HuffPost Review: <i>Jackass 3D</i>

HuffPost Review:
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One of my most amusing memories as a member of the New York Film Critics Circle is the 2002 voting meeting, at which we selected our award-winners - and Jackass: The Movie nearly ran away with the prize as the year's best nonfiction film.

It was one of those crazy moments, where a sudden blip in the zeitgeist of the room led a number of (I assume) the male members of the group to hop on the Jackass bandwagon. It may have been one faction's way of denying the award to Michael Moore's Bowling for Columbine, but Jackass accrued an increasing number of votes in each round of the voting, enough to deny Moore the award, which eventually went to Standing in the Shadows of Motown.

Had Jackass won, it would have been the biggest upset since dark horse Cameron Diaz won the NYFCC award as best actress of 1998 for There's Something About Mary, over such front-runners as Cate Blanchett in Elizabeth and Fernanda Montenegro for Central Station.

I doubt that Jackass 3D will win any awards, though it's already taken the one that really counts: as box-office champ of its opening weekend, setting some sort of record for an October debut. I will admit that the overpriced cost of my admission (thanks to the 3D surcharge) contributed to that total, because Paramount's only press screening was at 10 p.m. last Thursday night.

For my money, Jackass Number Two is still the funniest of this series of films, which have been spun off from the tamer TV version that ran on MTV from 2000-02. But I will admit to howling with laughter at J3D on numerous occasions.

I can't explain why, but it is always funny - at least to most guys - to see someone get whacked in the nuts unexpectedly and double over in pain. Perhaps it's the difficulty to achieve that kind of precision with the hit; perhaps it's awareness of the pain and a certain thankfulness not to be on the receiving end. Perhaps it's just a more intimate version of seeing someone slip on a banana peel.

As I watched Jackass 3D," I remained convinced that 3D is still just a money-making gimmick and a hype; this film would have been no worse (or no better) in 2D. I also thanked my lucky stars that it was not in Smell-O-Vision, given the number of bodily fluids (and solids) that went airborne at various moments.

But I laughed whenever a stunt induced vomiting in an on-camera onlooker or participant (key gross-out moment: when Steve-O drinks a glass of sweat accumulated from fellow Jackass Preston Lacey and upchucks violently, inducing cameraman Lance Bangs to puke on his own camera). The amusement properties of shock value and gross, vulgar humor cannot be underestimated, I guess.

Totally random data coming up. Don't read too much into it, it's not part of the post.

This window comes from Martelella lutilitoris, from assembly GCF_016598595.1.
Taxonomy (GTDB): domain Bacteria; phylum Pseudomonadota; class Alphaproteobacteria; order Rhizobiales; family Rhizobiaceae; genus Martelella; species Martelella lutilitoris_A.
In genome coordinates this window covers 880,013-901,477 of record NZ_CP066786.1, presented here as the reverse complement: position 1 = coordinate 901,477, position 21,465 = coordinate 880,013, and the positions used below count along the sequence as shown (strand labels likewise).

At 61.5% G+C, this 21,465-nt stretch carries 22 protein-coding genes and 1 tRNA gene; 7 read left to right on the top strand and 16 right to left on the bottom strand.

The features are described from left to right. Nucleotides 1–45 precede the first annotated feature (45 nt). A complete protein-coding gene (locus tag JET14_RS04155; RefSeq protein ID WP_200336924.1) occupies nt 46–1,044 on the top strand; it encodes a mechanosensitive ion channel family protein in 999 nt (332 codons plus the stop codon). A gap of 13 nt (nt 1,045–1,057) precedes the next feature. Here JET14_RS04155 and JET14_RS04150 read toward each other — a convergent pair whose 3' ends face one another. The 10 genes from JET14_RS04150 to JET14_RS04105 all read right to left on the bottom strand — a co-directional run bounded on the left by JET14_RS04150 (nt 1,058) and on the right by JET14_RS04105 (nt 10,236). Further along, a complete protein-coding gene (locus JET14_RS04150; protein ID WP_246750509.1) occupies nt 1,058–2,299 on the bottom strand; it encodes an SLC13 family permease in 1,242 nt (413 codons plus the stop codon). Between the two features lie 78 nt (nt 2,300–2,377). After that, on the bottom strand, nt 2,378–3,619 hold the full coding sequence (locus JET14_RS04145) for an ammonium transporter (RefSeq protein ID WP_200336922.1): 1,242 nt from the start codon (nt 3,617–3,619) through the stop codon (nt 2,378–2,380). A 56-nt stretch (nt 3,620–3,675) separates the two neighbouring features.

I also laughed uproariously when two of the Jackasses, dressed in marching band uniforms, climbed into a pen with a very aggressive ram, under the pretense of trying to sooth the savage beast with music. The ram proceeded to pound the living crap out of them, butting them repeatedly with terrific force.

The Jackass lineup of activities ranges from stupid daredevilism (jumping a jet ski out of a lap pool over a hedge) to ridiculous risks (Johnny Knoxville in a ring with a bull and then with a herd of buffalo - both of which butt him ferociously) to crude Candid Camera stunts. Much of it has the feel of something dreamed up while sitting around the bong and spitballing: "Hey, wouldn't it be funny if we tied one end of a string to my dick and the other end to a radio-controlled toy helicopter and then flew the helicopter? We could call it the 'Helicockter'."

Is this great cinema? No, of course not. But as I said, a lot of it made me laugh until I was gasping for breath. When it was over, I considered how glad I was not to be part of a group of pals where camaraderie involves pulling violent practical jokes on each other or goading each other into wilder and more dangerous stunts.

And when Steve-O strapped himself into a seat in a Porta-Potty whose bins were chockfull of dog droppings - and then allowed himself to be bungeed up into the air (creating the scatological equivalent of being inside a cocktail shaker) - well, as I said, I was supremely happy that this film did not include an olfactory component.

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